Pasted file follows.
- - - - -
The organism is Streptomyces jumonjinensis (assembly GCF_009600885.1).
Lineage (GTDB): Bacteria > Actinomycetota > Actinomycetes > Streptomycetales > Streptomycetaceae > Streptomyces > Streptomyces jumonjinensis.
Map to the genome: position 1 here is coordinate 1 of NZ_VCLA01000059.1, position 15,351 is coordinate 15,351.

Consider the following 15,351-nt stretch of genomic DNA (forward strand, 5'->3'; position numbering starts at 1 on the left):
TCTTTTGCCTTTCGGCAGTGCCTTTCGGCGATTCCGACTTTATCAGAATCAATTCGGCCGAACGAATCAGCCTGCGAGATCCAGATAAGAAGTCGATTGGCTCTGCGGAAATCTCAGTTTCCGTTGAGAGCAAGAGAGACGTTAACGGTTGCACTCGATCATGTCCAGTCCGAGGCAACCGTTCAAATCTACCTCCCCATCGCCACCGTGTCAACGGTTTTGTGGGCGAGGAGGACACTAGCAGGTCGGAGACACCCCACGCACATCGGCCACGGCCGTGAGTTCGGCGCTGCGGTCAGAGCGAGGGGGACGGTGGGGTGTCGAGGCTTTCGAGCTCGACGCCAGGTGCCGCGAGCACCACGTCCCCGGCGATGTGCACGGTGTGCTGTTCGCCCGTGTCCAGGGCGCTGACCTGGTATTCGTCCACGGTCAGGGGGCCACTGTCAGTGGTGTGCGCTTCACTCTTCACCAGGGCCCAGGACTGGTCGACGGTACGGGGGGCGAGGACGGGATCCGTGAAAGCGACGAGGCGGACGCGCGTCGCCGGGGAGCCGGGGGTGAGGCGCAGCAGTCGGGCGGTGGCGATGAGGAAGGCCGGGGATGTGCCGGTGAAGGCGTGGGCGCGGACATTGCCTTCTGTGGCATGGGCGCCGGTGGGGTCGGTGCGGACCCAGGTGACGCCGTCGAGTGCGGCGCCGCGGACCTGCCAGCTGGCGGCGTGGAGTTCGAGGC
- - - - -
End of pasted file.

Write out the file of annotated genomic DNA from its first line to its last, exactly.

The organism is Streptomyces jumonjinensis (assembly GCF_009600885.1).
Lineage (GTDB): Bacteria > Actinomycetota > Actinomycetes > Streptomycetales > Streptomycetaceae > Streptomyces > Streptomyces jumonjinensis.
Map to the genome: position 1 here is coordinate 1 of NZ_VCLA01000059.1, position 15,351 is coordinate 15,351.

Consider the following 15,351-nt stretch of genomic DNA (forward strand, 5'->3'; position numbering starts at 1 on the left):
TCTTTTGCCTTTCGGCAGTGCCTTTCGGCGATTCCGACTTTATCAGAATCAATTCGGCCGAACGAATCAGCCTGCGAGATCCAGATAAGAAGTCGATTGGCTCTGCGGAAATCTCAGTTTCCGTTGAGAGCAAGAGAGACGTTAACGGTTGCACTCGATCATGTCCAGTCCGAGGCAACCGTTCAAATCTACCTCCCCATCGCCACCGTGTCAACGGTTTTGTGGGCGAGGAGGACACTAGCAGGTCGGAGACACCCCACGCACATCGGCCACGGCCGTGAGTTCGGCGCTGCGGTCAGAGCGAGGGGGACGGTGGGGTGTCGAGGCTTTCGAGCTCGACGCCAGGTGCCGCGAGCACCACGTCCCCGGCGATGTGCACGGTGTGCTGTTCGCCCGTGTCCAGGGCGCTGACCTGGTATTCGTCCACGGTCAGGGGGCCACTGTCAGTGGTGTGCGCTTCACTCTTCACCAGGGCCCAGGACTGGTCGACGGTACGGGGGGCGAGGACGGGATCCGTGAAAGCGACGAGGCGGACGCGCGTCGCCGGGGAGCCGGGGGTGAGGCGCAGCAGTCGGGCGGTGGCGATGAGGAAGGCCGGGGATGTGCCGGTGAAGGCGTGGGCGCGGACATTGCCTTCTGTGGCATGGGCGCCGGTGGGGTCGGTGCGGACCCAGGTGACGCCGTCGAGTGCGGCGCCGCGGACCTGCCAGCTGGCGGCGTGGAGTTCGAGGC